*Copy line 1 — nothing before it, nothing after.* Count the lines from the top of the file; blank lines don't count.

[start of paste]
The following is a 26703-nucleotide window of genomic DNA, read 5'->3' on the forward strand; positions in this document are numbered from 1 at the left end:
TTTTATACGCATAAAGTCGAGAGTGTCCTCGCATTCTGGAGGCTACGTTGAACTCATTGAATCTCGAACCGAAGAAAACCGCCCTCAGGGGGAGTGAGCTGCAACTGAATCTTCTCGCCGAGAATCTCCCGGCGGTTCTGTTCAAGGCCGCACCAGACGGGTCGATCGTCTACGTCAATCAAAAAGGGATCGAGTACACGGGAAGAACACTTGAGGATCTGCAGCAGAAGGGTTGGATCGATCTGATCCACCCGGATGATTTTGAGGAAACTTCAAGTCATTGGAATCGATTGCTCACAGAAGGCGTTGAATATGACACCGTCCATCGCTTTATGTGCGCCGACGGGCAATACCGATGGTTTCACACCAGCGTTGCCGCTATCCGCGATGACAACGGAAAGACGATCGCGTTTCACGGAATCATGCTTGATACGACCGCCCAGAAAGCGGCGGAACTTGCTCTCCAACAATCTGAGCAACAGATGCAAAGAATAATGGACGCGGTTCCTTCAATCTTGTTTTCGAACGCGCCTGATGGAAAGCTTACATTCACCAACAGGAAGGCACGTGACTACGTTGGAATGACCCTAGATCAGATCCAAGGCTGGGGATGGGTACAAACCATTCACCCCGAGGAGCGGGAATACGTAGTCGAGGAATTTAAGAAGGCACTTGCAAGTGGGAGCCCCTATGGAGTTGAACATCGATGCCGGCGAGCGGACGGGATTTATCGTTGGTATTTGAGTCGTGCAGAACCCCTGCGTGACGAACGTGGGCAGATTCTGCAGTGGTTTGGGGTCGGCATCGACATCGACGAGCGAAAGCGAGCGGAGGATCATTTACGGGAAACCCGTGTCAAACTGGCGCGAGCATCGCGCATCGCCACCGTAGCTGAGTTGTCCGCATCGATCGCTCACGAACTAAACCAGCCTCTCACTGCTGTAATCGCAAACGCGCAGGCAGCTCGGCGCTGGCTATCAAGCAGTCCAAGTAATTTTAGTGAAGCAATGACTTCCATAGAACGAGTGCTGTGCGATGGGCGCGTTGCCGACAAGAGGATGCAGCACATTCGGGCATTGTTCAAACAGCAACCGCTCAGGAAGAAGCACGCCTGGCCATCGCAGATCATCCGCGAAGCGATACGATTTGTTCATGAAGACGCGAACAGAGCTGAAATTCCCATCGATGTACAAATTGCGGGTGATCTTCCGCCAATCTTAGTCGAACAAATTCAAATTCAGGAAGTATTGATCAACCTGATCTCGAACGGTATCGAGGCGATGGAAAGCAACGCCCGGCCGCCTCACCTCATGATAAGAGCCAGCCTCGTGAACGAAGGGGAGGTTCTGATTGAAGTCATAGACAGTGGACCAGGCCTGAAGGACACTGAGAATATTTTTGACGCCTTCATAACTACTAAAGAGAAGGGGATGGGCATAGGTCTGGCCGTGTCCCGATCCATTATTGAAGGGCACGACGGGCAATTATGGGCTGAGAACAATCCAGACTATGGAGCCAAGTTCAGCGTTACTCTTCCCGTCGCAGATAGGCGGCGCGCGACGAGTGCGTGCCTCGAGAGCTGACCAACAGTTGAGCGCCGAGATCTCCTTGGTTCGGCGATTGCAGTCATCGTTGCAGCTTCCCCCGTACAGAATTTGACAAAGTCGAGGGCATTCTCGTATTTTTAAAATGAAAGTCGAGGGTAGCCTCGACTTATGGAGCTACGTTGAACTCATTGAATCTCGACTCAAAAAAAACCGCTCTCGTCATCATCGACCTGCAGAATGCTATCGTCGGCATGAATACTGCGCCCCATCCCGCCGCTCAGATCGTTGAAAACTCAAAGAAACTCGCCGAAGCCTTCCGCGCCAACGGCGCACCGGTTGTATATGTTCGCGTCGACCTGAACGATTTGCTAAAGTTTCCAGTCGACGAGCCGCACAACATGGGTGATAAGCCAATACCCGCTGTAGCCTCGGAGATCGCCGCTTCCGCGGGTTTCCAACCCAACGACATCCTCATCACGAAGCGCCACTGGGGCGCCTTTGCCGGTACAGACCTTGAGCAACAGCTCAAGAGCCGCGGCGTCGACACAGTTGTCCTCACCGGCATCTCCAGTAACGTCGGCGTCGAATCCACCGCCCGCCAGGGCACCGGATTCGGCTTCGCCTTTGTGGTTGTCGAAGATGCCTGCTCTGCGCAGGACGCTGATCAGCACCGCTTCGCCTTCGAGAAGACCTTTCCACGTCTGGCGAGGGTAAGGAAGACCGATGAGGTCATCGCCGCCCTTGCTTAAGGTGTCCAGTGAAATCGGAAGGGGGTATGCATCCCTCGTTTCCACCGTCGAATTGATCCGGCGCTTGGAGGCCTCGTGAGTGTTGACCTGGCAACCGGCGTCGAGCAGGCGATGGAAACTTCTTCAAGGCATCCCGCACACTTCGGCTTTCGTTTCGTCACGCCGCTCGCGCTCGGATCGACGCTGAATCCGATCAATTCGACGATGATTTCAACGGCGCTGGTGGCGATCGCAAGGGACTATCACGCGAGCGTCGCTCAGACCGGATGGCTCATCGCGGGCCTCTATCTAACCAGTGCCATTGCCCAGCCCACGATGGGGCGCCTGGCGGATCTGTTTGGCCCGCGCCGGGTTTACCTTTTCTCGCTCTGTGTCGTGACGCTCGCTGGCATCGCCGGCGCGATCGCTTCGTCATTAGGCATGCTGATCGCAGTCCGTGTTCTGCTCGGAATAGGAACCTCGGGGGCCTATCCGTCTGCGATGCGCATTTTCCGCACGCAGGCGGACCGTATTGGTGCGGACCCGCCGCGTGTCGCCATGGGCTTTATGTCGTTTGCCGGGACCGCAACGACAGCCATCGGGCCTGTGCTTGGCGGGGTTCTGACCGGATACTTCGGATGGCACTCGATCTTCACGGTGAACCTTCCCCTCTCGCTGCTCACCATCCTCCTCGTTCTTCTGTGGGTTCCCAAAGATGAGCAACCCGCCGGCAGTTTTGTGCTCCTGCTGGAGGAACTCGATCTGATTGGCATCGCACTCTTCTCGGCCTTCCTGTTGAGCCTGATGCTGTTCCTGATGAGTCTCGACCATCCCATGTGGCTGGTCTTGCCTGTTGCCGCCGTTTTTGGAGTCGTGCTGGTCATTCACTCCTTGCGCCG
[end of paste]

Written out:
The following is a 26703-nucleotide window of genomic DNA, read 5'->3' on the forward strand; positions in this document are numbered from 1 at the left end: